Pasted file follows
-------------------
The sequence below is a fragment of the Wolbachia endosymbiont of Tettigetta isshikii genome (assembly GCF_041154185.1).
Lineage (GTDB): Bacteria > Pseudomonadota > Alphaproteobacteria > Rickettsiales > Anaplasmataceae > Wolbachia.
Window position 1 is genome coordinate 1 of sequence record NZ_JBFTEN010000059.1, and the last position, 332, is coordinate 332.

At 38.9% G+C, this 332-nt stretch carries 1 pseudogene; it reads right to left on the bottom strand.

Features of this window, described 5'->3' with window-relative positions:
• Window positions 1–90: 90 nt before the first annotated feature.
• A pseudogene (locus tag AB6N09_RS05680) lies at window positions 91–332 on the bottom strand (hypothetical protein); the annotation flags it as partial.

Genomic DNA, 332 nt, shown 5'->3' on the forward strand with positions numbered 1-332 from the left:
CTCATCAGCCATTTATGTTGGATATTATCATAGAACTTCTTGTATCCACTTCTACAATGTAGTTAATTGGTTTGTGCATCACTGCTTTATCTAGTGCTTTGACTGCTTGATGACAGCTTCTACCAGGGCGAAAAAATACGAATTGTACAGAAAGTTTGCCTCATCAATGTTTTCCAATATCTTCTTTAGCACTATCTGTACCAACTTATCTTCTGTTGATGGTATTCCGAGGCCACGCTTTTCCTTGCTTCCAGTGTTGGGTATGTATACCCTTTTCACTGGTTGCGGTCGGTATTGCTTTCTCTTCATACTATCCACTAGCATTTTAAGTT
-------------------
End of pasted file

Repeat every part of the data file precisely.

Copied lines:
The sequence below is a fragment of the Wolbachia endosymbiont of Tettigetta isshikii genome (assembly GCF_041154185.1).
Lineage (GTDB): Bacteria > Pseudomonadota > Alphaproteobacteria > Rickettsiales > Anaplasmataceae > Wolbachia.
Window position 1 is genome coordinate 1 of sequence record NZ_JBFTEN010000059.1, and the last position, 332, is coordinate 332.

At 38.9% G+C, this 332-nt stretch carries 1 pseudogene; it reads right to left on the bottom strand.

Features of this window, described 5'->3' with window-relative positions:
• Window positions 1–90: 90 nt before the first annotated feature.
• A pseudogene (locus tag AB6N09_RS05680) lies at window positions 91–332 on the bottom strand (hypothetical protein); the annotation flags it as partial.

Genomic DNA, 332 nt, shown 5'->3' on the forward strand with positions numbered 1-332 from the left:
CTCATCAGCCATTTATGTTGGATATTATCATAGAACTTCTTGTATCCACTTCTACAATGTAGTTAATTGGTTTGTGCATCACTGCTTTATCTAGTGCTTTGACTGCTTGATGACAGCTTCTACCAGGGCGAAAAAATACGAATTGTACAGAAAGTTTGCCTCATCAATGTTTTCCAATATCTTCTTTAGCACTATCTGTACCAACTTATCTTCTGTTGATGGTATTCCGAGGCCACGCTTTTCCTTGCTTCCAGTGTTGGGTATGTATACCCTTTTCACTGGTTGCGGTCGGTATTGCTTTCTCTTCATACTATCCACTAGCATTTTAAGTT